One of the basic tenets – if you will – of LEGO building is “studs on top”. You build upwards from the bottom by placing bricks on top of each other, locking the bottom of each brick to the round studs that cover the brick underneath. Thinking back to my father’s old LEGO, this is how most of those vintage sets were built.
Above: SNOT windshield, headlights and grille.
Nowadays LEGO is (and indeed has been for a long time) quite a bit more complex than that, of course. LEGO Technic is a story of its own, having completely dismissed the studs for a while, but even regular LEGO strays from the basic formula all the time these days. It is so common and useful, that AFOLs call it SNOT – “studs not on top”. Basically SNOT refers to all the different techniques where LEGO bricks are connected sideways (or, I assume, upside down), when the studs are pointing away from the traditional top.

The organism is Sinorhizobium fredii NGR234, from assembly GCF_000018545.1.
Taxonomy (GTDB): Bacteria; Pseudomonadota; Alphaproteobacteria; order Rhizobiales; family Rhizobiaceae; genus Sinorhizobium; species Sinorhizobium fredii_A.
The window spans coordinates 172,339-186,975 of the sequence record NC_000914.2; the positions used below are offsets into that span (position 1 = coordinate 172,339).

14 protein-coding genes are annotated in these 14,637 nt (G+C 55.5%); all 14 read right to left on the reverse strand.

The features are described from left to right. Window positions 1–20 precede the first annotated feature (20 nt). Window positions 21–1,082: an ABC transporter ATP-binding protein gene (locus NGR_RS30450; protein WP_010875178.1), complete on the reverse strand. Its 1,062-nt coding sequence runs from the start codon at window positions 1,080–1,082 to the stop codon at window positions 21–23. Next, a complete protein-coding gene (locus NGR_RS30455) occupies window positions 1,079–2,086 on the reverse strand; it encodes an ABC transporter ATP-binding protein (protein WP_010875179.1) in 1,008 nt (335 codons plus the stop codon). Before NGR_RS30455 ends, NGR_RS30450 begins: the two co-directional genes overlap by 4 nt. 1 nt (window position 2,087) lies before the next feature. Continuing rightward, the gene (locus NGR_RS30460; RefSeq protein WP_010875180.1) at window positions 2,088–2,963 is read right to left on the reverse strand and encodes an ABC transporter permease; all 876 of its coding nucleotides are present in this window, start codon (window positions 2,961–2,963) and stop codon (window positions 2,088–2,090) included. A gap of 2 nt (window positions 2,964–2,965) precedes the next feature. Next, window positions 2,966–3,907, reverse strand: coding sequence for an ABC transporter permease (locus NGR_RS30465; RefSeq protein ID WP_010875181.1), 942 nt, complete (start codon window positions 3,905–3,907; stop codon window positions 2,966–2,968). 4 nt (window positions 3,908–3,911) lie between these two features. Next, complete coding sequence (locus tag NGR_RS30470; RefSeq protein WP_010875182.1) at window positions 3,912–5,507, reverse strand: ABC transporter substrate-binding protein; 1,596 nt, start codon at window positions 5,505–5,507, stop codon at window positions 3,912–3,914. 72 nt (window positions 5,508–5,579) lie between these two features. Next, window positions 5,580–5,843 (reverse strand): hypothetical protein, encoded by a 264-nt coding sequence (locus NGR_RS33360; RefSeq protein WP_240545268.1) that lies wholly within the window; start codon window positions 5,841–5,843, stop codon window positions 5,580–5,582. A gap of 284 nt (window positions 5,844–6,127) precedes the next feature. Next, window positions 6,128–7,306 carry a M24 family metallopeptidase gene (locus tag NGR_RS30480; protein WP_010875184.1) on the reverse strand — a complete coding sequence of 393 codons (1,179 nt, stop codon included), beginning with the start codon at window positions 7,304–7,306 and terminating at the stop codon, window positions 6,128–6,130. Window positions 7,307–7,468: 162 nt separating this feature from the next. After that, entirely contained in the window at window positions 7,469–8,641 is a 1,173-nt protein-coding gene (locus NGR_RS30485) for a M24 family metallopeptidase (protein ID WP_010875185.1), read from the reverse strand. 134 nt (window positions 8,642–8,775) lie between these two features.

I showed one example of SNOT when discussing the new castle walls. There was also some SNOT on the sides of the CUUSOO Hayabusa, which allowed greater vertical detail. Obviously even basic headlights in LEGO cars are usually SNOT, which is apparently one of the earliest applications of this technique. But I had never seen a SNOT windshield until last night, when my son brought me the third official variant he had build from his 6913 Blue Roadster LEGO Creator set – a jeep.
The set includes only one low, sleek windshield piece, normally more suitable for the title design roadster, than an off-road vehicle. But here the TLG designers had a stroke of genius: In the jeep variant, the same windshield is propped sideways with the creative use of some 1×1 clip plates. Now the low profile transforms into an almost straight windshield, suddenly perfect for this type of car. Here’s how it’s done:
Impressive! But then I’m still a novice-AFOL, so I’m easily impressed. (Note: You can click the images for larger versions.)